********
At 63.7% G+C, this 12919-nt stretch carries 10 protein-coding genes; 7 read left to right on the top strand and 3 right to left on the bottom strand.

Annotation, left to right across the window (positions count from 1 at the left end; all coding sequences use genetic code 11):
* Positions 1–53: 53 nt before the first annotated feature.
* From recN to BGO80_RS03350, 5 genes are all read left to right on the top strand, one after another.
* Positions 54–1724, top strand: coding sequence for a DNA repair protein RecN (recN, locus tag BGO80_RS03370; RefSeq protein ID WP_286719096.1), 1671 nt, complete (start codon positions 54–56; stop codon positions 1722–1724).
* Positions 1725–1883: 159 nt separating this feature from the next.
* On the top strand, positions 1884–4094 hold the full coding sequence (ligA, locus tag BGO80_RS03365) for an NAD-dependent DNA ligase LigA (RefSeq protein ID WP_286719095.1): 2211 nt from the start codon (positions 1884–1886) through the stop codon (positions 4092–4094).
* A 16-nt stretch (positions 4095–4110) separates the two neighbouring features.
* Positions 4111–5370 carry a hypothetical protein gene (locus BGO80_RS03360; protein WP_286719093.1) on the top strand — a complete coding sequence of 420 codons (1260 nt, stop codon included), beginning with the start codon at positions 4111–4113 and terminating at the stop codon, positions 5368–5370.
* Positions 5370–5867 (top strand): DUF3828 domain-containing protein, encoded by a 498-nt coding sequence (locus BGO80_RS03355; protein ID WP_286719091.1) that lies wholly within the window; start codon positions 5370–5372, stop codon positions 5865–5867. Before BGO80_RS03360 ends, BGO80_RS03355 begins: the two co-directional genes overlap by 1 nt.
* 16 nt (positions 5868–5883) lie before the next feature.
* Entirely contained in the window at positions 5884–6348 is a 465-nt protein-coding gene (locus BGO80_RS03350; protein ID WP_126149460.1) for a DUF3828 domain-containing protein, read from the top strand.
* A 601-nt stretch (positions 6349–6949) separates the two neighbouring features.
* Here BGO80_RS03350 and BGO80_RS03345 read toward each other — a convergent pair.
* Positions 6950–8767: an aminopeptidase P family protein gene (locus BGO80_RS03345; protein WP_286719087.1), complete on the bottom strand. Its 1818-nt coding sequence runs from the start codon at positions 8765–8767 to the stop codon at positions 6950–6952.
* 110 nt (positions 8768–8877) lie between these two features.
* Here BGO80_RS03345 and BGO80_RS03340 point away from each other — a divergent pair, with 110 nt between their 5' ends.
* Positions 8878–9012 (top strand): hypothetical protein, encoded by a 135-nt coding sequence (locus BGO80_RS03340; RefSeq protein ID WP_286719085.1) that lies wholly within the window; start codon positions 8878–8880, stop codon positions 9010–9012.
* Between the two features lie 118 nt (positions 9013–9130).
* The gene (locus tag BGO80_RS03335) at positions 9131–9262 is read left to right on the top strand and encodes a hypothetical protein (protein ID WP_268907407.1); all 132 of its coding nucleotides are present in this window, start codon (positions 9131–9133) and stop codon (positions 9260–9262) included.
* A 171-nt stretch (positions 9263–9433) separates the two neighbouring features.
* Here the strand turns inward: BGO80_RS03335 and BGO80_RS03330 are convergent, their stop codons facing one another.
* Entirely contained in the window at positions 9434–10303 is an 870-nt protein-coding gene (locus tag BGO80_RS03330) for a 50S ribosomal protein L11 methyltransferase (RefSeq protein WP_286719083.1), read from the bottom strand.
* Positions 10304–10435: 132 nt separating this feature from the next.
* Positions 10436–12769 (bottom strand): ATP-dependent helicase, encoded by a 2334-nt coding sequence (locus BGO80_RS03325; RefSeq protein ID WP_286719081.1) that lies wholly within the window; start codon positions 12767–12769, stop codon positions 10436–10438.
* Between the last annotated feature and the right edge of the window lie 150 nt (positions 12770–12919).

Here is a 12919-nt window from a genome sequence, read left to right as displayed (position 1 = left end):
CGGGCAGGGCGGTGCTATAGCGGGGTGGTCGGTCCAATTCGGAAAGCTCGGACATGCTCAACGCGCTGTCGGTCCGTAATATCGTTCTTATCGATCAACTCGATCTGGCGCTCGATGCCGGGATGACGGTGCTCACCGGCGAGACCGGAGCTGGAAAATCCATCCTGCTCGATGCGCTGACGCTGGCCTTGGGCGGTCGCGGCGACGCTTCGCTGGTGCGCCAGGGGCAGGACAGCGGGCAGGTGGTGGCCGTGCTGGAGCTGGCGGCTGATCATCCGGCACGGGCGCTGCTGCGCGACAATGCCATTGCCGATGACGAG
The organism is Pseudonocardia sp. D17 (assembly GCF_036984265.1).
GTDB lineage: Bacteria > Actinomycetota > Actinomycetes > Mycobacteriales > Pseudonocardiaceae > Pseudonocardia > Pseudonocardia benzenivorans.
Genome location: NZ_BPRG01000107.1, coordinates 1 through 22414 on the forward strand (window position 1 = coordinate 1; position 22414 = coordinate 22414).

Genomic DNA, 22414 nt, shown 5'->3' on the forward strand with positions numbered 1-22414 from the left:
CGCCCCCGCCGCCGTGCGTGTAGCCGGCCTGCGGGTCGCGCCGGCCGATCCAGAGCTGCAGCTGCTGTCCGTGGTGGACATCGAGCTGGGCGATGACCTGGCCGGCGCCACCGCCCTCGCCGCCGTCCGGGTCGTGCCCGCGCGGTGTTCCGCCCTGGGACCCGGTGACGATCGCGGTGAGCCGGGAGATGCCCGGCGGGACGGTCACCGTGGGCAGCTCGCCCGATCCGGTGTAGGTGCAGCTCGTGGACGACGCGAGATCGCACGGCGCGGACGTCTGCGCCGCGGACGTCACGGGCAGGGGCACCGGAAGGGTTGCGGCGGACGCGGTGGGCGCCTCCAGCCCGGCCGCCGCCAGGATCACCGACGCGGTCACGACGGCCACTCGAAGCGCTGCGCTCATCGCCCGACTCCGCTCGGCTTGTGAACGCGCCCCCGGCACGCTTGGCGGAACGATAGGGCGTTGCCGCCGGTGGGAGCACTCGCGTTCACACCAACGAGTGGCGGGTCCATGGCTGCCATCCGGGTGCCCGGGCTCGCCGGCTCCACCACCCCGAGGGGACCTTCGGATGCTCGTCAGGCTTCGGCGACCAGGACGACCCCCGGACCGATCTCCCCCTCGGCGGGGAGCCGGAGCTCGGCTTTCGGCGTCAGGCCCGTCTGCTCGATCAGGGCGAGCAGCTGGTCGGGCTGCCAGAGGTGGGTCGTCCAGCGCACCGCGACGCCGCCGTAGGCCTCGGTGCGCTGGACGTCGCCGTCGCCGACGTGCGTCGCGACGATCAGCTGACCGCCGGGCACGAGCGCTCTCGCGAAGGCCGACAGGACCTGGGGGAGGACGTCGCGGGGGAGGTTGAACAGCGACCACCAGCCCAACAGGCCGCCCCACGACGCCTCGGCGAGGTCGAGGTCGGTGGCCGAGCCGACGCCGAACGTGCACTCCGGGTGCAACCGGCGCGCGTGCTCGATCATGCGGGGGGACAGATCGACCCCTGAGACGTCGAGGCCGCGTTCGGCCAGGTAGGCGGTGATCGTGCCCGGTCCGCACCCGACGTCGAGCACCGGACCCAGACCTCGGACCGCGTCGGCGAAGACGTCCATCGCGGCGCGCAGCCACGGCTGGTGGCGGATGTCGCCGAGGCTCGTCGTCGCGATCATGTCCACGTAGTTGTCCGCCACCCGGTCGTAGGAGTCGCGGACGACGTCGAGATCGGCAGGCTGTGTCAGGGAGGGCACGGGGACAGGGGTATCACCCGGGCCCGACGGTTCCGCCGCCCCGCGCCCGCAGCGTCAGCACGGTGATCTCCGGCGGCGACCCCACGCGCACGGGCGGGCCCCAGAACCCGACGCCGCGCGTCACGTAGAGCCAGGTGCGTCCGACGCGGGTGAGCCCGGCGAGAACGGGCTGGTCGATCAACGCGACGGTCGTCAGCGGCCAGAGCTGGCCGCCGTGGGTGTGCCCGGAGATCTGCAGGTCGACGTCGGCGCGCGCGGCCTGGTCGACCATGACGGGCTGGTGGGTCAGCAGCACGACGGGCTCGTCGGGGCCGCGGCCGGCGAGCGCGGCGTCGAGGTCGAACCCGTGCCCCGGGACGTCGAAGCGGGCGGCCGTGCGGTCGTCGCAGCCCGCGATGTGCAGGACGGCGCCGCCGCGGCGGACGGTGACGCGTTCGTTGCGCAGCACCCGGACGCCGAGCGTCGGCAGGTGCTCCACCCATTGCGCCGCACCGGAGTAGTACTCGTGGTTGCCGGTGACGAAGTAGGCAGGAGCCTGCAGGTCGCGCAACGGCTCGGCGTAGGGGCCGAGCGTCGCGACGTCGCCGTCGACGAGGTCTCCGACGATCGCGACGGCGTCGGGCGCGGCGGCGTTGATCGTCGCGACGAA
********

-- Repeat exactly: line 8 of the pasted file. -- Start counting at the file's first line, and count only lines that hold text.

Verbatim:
* A 16-nt stretch (positions 4095–4110) separates the two neighbouring features.